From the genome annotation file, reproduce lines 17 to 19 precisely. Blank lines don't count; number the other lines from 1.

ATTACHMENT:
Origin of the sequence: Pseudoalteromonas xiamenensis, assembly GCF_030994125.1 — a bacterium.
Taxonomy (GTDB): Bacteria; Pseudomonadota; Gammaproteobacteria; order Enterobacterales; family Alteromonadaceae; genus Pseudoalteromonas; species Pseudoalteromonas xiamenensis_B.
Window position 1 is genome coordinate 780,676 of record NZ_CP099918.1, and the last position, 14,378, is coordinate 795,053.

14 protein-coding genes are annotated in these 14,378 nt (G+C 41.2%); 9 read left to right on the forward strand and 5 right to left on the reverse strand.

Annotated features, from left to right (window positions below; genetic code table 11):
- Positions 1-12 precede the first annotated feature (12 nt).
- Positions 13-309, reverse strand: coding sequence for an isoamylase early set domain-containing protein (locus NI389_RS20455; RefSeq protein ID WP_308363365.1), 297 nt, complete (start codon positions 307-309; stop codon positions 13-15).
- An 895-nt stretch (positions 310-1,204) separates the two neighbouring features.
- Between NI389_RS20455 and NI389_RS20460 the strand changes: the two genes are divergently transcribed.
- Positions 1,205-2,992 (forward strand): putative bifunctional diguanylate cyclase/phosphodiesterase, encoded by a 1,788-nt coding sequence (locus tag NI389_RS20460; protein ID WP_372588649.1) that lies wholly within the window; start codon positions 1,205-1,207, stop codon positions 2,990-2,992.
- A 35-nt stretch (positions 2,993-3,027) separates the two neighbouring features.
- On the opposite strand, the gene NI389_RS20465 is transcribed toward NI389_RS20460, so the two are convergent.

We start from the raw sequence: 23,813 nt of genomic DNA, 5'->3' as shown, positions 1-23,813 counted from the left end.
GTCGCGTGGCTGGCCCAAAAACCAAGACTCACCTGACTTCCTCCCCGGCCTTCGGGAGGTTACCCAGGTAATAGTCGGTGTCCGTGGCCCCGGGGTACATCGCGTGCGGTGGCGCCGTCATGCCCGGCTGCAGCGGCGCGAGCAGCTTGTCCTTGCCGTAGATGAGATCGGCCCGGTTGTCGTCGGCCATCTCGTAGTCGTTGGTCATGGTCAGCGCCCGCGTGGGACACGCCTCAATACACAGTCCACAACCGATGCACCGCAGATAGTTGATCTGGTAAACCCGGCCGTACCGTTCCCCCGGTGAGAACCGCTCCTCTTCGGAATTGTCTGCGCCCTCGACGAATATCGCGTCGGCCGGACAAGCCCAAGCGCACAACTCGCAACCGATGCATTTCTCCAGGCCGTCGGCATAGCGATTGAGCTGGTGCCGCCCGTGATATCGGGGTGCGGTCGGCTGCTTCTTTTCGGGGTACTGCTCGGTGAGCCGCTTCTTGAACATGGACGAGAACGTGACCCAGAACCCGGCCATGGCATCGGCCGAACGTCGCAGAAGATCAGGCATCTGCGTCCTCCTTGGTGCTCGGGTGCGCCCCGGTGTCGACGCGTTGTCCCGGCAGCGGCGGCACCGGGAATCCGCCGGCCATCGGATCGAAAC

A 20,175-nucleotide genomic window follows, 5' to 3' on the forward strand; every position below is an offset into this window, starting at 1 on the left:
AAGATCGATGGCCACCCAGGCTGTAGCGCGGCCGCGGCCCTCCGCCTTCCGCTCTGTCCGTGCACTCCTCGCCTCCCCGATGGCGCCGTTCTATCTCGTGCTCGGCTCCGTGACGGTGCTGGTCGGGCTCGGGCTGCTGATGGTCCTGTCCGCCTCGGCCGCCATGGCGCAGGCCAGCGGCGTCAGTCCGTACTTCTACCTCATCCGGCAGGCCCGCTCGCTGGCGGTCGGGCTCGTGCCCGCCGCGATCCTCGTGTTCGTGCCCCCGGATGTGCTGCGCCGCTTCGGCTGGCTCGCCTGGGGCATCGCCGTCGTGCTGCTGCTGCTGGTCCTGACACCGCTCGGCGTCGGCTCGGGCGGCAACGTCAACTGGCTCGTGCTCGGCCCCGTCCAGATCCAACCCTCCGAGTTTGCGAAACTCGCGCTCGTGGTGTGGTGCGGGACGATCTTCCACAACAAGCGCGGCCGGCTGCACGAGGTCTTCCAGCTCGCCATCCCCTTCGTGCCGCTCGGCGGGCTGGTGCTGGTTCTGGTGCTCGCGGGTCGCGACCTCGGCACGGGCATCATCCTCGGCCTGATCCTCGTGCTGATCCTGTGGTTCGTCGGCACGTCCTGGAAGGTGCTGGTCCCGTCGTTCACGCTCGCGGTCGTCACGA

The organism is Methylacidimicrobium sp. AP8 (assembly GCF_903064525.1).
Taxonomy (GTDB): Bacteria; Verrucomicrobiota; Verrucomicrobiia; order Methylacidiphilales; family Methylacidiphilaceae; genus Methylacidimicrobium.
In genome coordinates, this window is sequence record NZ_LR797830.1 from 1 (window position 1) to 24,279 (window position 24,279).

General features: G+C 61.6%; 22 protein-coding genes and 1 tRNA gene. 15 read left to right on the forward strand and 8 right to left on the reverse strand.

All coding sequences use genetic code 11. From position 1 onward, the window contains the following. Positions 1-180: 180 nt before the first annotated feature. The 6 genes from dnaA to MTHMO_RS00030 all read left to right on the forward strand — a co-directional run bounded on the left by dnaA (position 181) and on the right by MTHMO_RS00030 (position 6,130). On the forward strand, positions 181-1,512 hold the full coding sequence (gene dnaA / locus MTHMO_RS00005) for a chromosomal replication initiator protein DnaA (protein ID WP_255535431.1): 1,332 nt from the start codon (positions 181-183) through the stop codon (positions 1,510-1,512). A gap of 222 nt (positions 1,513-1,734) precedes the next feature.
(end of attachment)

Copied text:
The organism is Methylacidimicrobium sp. AP8 (assembly GCF_903064525.1).
Taxonomy (GTDB): Bacteria; Verrucomicrobiota; Verrucomicrobiia; order Methylacidiphilales; family Methylacidiphilaceae; genus Methylacidimicrobium.
In genome coordinates, this window is sequence record NZ_LR797830.1 from 1 (window position 1) to 24,279 (window position 24,279).